Cover

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pp. 1-1

Title Page, Copyright, Dedication

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pp. 2-7

Table of Contents

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pp. vii-viii

Acknowledgments

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pp. ix-x

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Introduction

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pp. 1-16

The spring and summer of 1381 witnessed the most geographically widespread series of rebellions, featuring the largest number of insurgents, in medieval English history. In the immediate aftermath, John Gower composed book 1 of the Vox Clamantis, describing the event in vitriolic terms and portraying rebels...

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Chapter 1: Chaucer’s and Gower’s Early Readership Expanded

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pp. 17-45

John Sharnebrok, a chandler and citizen of London, owned ‘‘Clensyngsyne,’’ valued at 8d. in 1376. Nearly two decades later, Gilbert Prynce, a London painter, left a missal to the church of St. Giles without Cripplegate, London. John Clifford, a mason and citizen of Southwark, willed one book to his parish church in Southwark in 1411 and two books to a convent of Franciscan...

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Chapter 2: Against the Greyness of the Multitude: Poetry, Prestige, and the Confessio Amantis

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pp. 46-72

In the wake of the Black Death, workers in England consumed. Wage increases in the ensuing several decades provided better food, clothing, and housing for many laborers, peasants, and artisans. With new consumer goods available, including a wider range of fashionable garments and various manufactured products, consumption habits by subordinate classes frequently mimicked those of the...

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Chapter 3: Time After Time: Historiography and Nebuchadnezzar’s Dream

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pp. 73-104

In the Prologue to the Confessio Amantis, the narrator recounts Nebuchadnezzar’s dream from the Book of Daniel. As Nebuchadnezzar slept, he dreamed of a wondrous image formed in the shape of a man. The head and neck were forged of fine gold; the breast, shoulders, and arms were carved of silver; the stomach and thighs were molded of brass; the legs were made of iron; and the feet were composed...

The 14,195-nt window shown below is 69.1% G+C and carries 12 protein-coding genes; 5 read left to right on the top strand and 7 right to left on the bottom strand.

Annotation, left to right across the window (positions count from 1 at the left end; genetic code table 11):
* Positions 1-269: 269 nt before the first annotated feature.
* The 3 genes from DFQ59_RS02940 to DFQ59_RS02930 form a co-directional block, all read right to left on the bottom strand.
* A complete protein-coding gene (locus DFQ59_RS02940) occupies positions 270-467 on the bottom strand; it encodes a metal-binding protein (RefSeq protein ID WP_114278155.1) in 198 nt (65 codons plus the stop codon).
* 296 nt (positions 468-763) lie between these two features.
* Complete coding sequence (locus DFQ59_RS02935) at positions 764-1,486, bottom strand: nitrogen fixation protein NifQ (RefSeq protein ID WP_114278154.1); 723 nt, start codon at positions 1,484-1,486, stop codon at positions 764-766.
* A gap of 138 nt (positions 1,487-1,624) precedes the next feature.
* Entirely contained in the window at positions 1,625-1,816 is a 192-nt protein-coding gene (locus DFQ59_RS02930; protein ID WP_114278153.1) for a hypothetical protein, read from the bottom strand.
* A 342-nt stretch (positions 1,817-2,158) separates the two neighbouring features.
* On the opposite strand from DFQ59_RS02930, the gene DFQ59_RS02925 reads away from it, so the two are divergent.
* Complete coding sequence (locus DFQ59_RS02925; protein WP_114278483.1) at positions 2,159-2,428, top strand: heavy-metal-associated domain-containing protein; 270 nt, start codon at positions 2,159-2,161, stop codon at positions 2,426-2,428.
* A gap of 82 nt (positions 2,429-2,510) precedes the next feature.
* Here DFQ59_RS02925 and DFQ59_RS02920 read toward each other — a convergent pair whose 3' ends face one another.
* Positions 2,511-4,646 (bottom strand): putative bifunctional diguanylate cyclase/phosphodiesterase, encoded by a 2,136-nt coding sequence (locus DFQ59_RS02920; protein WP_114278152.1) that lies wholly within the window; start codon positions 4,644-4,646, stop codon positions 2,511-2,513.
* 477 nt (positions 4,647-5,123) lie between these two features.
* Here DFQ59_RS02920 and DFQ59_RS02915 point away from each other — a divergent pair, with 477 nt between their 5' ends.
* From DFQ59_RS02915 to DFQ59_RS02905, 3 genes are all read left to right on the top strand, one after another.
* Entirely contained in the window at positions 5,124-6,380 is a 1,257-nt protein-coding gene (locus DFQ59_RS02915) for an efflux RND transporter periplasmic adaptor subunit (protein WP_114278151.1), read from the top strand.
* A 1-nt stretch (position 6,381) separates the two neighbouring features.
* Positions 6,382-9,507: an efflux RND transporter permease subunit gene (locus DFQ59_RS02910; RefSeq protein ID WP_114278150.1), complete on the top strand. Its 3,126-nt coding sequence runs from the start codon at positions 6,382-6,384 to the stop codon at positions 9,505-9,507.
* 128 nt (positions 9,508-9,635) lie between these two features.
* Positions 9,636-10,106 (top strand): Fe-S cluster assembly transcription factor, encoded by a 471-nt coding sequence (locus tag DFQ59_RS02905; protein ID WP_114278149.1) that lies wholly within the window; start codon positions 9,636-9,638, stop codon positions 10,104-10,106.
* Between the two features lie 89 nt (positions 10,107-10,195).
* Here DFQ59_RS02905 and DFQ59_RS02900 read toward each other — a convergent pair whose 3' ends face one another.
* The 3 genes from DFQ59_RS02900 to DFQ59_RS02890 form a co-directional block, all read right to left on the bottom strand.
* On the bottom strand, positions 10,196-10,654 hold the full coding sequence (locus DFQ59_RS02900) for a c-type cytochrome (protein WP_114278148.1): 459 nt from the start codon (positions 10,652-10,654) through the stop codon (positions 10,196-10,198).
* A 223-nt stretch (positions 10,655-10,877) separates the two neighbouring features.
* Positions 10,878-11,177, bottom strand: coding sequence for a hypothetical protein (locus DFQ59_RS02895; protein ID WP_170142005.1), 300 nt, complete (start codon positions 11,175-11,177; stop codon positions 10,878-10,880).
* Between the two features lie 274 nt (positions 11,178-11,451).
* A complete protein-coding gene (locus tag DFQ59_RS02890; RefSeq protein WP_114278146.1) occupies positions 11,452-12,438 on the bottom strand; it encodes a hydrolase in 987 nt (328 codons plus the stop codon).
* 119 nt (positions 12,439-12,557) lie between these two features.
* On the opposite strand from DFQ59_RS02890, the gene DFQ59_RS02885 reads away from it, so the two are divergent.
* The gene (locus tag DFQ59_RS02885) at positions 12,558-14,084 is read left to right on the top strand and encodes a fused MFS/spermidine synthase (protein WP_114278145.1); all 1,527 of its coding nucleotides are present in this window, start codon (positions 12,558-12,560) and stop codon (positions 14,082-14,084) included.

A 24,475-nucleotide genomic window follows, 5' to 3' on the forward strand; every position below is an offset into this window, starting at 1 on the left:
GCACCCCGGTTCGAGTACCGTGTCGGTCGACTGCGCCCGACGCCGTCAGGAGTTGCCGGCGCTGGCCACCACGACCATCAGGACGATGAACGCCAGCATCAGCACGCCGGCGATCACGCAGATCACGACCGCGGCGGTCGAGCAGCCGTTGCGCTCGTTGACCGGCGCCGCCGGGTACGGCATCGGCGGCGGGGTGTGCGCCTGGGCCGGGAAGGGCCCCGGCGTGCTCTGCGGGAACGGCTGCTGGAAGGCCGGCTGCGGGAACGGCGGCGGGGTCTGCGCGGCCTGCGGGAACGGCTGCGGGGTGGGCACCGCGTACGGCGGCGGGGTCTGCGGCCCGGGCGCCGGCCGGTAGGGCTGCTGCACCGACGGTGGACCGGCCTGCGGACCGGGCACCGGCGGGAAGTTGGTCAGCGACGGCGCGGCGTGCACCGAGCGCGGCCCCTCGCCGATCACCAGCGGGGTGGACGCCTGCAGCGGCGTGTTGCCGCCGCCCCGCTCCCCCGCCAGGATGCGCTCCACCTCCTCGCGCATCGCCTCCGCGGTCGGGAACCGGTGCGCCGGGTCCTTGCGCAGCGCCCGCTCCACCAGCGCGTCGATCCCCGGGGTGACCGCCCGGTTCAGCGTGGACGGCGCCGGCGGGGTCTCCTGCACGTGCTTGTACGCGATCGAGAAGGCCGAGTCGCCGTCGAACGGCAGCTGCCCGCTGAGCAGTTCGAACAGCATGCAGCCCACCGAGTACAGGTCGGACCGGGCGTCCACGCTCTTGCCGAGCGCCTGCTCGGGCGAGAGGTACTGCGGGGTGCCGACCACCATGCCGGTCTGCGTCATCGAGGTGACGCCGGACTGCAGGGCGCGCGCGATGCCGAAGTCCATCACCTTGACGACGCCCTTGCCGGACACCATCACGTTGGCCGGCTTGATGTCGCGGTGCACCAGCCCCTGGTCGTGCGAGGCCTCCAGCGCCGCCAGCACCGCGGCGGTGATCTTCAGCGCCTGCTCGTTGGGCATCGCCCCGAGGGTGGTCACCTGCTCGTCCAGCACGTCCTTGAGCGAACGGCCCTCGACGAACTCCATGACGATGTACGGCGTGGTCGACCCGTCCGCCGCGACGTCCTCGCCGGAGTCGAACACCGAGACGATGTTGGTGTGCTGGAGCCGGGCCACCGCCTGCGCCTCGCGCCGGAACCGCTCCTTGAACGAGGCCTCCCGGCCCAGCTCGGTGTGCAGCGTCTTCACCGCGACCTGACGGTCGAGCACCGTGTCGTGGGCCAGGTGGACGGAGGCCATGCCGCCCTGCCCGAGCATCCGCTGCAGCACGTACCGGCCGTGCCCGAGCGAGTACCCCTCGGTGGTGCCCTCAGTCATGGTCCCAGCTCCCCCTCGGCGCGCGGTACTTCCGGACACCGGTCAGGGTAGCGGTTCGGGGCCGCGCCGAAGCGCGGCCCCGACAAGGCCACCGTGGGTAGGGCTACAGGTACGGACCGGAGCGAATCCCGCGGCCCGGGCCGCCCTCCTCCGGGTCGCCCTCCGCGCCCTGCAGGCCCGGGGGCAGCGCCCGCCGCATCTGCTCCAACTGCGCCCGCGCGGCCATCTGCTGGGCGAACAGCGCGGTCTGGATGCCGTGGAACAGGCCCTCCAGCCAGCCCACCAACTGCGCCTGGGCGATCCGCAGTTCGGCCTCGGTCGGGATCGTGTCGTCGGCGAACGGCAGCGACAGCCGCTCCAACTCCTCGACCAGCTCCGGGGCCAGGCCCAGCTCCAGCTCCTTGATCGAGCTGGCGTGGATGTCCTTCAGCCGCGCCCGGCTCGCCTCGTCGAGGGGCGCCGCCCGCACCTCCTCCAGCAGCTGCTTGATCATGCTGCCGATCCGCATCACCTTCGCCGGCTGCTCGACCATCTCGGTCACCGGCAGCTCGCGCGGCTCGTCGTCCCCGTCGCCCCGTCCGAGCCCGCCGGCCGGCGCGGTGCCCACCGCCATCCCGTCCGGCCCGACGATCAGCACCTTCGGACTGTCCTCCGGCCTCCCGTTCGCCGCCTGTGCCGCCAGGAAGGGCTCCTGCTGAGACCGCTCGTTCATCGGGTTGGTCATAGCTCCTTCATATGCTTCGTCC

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Chapter 4: In Defense of Cupid: Poetics, Gender, and the Legend of Good Women

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pp. 105-129

Cupid has been dubbed ‘‘one of Chaucer’s most comically obtuse exegetes.’’1 However, I propose that we listen attentively to Cupid in the Legend of Good Women, and at the risk of appearing obtuse, I insist that we take his understanding of literature seriously. In the Prologue to the...

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Chapter 5: Chaucer on the Effects of Poetry

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pp. 130-152

The jarring assertion that Tereus’s ‘‘foule storye’’ makes the narrator’s eyes ‘‘wexe foule and sore’’ raises the conundrum of how one determines what can legitimately be deemed textual influence. In foregrounding this dilemma, the narrator’s claim gestures dramatically toward the problem of how to assess the specific effects of a text, a problem involving a complicated...

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Conclusion

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pp. 153-162

The poetry of Chaucer and Gower defined what the new English literature would become. In many ways their respective writings promoted similar understandings of the emergent literature and of the nature of its participation in the field of cultural production, while in other ways their texts diverged...

Notes

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pp. 163-176

Bibliography

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pp. 177-190

Index

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pp. 191-198

Back Cover

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pp. 210-210